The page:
Dreamcar Brings New Sound to Coachella

No Doubt members and AFI frontman help create a New Wave-inspired supergroup just beginning to be heard by loyal fans.

Erin Peters Arts & Entertainment

AFI frontman Davey Hovak was brought in to help form a new group, Dreamcar.

Formed in 2014, No Doubt members Tony Kanal, Tom Dumont and Adrian Young have teamed up with goth-punk AFI frontman Davey Havok to form Dreamcar. Their self-titled, ’80s-influenced 12-song debut album is due out May 12.

They will follow-up their appearance at the Coachella Valey Music and Arts Festival with a show April 22 during Weekend 2. Palm Springs Life spoke to Havok and Young prior to their first show April 15 at Coachella.

PSL: Why are you called Dreamcar?

Davey Havok: We are called Dreamcar because we felt, after long consideration, and after struggles with many names that we also enjoy, that it best represented the band. Ya’ know, for our sound, we felt that something that is invocative of different things to different people, but working within the realm of what Dreamcar evokes, being images of the idealic, the past, the present, futuristic, freedom. It’s all encompassed in what we do.

PSL: How did you pick your front man?

Adrian Young: Well, Tom, Tony, and myself had been playing together since late ‘80s in No Doubt and we want to keep playing together. We just play better together than with anybody else. And we thought, let’s do an experiment and see if we can start another project. Tony had suggested taking Davey on a date and we did.

DH: It was a great date.

PSL: Where to?


Dreamcar guitarists Tony Kanal (left) and Tom Dumont rock the stage at Coachella April 15.

DH: We went to Crossroads in West Hollywood, California, one of the best restaurants in the world. So, I mean, they take you to one of the best restaurants in the world, and how are you going to say no? I’m like, ‘I don’t care what they say, I’m in.’

AY: He’s just easy. [Laughs]

DH: You have to keep taking me back. Tonight as a matter of fact. So, somehow we’re going to have to figure out how to eat that before the show, or I don’t play. [Laughs]

AY: Good luck with that!

PSL: Your album is coming out May 12. How did it come together? How was the collaboration, the writing?

AY: We sent [Davey] four songs in the beginning.

DH: Yep. I received four songs. We had spoken at the dinner simply about the band, as a concept, conceptually. But of course I had no idea what type of music they were working on. And there’s always a matter of opinion what something does or doesn’t sound like, so I was really excited to hear what the music was. And when I heard it, it was immediately inspirational. The four songs that they sent me initially made the record. The top lines in the lyrics that I wrote between those two nights for those four songs are the exact top lines you hear on the record. Luckily they enjoyed what I sent them.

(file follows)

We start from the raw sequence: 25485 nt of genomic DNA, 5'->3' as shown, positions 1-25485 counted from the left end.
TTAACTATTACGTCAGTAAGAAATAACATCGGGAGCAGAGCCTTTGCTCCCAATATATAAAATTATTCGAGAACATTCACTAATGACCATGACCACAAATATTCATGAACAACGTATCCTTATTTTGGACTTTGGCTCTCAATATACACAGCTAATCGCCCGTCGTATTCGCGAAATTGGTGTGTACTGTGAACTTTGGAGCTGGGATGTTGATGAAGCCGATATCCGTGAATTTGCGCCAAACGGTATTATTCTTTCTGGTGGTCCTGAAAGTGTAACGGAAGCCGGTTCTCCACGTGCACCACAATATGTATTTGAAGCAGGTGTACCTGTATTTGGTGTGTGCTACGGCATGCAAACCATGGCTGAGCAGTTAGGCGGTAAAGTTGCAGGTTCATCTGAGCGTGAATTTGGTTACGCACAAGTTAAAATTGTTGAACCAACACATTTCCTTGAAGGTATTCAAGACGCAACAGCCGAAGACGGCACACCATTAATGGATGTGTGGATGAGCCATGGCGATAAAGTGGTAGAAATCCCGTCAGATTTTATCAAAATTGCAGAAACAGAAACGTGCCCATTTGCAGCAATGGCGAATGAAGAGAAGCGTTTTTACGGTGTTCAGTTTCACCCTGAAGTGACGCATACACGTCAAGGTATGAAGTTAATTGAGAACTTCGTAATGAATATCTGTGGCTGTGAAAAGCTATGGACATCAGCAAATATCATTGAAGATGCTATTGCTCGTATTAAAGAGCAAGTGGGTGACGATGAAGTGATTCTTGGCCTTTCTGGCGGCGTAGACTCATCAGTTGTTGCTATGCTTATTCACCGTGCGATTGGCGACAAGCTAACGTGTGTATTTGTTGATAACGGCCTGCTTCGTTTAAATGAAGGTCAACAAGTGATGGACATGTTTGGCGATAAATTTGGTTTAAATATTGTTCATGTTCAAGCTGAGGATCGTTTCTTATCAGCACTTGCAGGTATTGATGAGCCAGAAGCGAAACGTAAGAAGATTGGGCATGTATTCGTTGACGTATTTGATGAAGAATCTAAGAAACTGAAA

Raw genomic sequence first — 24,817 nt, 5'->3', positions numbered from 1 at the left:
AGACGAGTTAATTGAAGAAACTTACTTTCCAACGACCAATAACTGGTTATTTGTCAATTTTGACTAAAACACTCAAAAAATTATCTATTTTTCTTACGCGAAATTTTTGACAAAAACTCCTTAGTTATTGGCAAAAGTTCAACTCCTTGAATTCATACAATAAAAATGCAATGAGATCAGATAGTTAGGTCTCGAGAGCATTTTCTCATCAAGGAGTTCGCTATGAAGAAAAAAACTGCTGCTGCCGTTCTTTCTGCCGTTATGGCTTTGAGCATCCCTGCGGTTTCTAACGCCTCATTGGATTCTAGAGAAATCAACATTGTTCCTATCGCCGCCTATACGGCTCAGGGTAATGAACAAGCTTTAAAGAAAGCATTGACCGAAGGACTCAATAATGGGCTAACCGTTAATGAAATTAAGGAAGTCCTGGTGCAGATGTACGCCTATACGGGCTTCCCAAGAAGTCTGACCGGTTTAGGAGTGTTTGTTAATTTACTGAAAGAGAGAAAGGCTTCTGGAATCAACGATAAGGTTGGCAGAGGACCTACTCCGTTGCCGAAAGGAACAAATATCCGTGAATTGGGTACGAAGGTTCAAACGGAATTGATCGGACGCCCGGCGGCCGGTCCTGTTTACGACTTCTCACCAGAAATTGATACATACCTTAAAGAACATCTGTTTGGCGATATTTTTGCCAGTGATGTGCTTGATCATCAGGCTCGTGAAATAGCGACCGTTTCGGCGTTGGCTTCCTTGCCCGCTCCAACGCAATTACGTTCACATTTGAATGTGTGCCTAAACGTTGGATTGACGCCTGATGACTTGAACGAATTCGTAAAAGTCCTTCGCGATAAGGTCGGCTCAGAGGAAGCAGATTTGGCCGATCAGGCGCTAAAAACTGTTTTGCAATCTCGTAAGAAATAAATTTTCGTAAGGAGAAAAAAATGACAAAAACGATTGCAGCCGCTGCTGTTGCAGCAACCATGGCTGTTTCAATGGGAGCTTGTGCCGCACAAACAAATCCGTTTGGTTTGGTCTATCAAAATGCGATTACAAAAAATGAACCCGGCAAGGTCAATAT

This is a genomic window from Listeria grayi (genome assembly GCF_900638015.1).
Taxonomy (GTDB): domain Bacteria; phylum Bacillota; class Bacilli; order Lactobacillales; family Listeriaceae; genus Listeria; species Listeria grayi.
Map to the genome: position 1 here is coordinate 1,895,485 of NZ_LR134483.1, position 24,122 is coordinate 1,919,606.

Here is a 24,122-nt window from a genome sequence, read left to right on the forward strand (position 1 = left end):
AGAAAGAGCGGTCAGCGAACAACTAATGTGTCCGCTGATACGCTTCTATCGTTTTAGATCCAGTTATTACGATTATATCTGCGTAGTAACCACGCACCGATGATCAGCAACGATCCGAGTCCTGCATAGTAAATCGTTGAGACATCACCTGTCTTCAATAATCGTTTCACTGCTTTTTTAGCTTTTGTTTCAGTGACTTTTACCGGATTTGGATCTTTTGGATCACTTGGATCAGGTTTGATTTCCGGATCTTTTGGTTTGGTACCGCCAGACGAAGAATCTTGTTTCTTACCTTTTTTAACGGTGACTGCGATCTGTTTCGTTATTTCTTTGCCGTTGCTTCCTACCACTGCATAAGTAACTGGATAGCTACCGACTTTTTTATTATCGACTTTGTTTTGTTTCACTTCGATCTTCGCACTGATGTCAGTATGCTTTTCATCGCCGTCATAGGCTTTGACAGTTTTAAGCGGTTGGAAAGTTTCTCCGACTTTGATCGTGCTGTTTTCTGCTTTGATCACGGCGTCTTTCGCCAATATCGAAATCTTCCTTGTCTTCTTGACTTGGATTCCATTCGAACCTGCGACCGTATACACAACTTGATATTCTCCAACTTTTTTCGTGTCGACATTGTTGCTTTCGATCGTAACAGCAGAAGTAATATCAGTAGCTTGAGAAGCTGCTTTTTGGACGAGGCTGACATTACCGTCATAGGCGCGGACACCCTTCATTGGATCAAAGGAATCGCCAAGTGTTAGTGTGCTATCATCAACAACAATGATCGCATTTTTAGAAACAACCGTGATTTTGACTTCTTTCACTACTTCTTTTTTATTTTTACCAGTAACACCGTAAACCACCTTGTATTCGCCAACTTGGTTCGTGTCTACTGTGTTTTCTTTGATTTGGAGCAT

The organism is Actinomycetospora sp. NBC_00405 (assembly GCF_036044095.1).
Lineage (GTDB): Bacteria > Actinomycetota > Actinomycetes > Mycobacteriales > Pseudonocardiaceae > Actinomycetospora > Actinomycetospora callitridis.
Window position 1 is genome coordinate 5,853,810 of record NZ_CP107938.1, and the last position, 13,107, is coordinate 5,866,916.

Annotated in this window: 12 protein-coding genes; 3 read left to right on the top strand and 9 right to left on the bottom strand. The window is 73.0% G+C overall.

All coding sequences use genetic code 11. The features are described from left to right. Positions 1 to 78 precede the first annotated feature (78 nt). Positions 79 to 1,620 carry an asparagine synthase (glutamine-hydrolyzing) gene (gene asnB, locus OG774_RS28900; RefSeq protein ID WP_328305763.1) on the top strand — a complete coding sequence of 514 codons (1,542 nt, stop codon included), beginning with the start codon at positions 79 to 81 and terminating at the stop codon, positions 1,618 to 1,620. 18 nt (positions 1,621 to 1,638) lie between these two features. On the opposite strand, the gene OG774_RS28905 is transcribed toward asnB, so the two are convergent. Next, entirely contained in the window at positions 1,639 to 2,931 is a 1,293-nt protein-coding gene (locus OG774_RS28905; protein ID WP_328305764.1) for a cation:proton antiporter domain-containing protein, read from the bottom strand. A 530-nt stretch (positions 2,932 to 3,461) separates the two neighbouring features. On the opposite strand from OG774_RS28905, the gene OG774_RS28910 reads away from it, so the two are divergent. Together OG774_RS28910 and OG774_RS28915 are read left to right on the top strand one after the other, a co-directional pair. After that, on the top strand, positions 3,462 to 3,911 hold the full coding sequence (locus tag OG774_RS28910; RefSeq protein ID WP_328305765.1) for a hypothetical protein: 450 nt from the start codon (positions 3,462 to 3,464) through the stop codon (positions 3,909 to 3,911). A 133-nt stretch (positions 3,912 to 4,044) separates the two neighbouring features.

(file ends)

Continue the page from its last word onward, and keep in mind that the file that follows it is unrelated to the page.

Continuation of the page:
It was those first four songs that really planted the seed, if you will. Or, the drops of fuel for the Dreamcar. I’m looking for a bad metaphor.

AY: It’s true. And when we got the studio for the first time to lay down his vocal ideas that he had sent back, but to do it more properly, he started singing the very first song. It became pretty clear to me and I think to all of us, that, ‘OK, this could be something.’ And, ya know, it’s been a pretty fun ride.

PSL: What do you think of the audience reaction so far?

DH: It’s been great. We’ve played how many shows?

AY: Five.


Dave Hovak: “And when I heard it [the music], it was immediately inspirational. The four songs that they sent me initially made the record.”

DV: This will be our sixth show. We’ve been very lucky. We each have our individual histories with No Doubt, AFI, and Blaqk Audio and XTRMST. We are really privileged that we each have fans coming out to these shows, having heard sometimes no songs, a few weeks back. Or, one song and then two and now hopefully three tonight. And, we’re really grateful for that. And people are enjoying themselves at the show without being familiar with the music, which really means a lot to us. We’re really enjoying ourselves when we do a performance, or else we wouldn’t be doing it.

AY: It is awesome and it is quite a challenge to play all new songs basically for people that haven’t had time to absorb them. Absorb them, live with them, have life experiences with them. It’s a totally different experience for us on stage.

DH: And neither of us has experienced that in decades.

AY: Yeah.

PSL: Interesting.

DH: It’s a very unique experience for us in that way.

AY: Faces look curious in the audience. But you can tell they haven’t lived with it. They don’t have that, ‘Oh my gosh, that’s my favorite song, I’m gonna’ go fucking crazy right now.’ It’s not that. Yet. Yeah.

PSL: The video for “Kill for Candy” is POV style. Was that planned? How did that come about?

DH: We were talking to different directors, and the concept wasn’t our own. Just as anyone does, you solicit directors and they solicit treatments and that treatment appealed to us. We thought it had the possibility of having a unique feel to it because you get the perspective of us. And I really like the interactive moment, the second part of the video, where you can take any of our perspectives and walk through that event of shooting. And also being a brand new band, it also lets you see us.


Tony Kanai has been playing with fellow band members Adrian Young and Tom Dumont since the late ‘80s in No Doubt.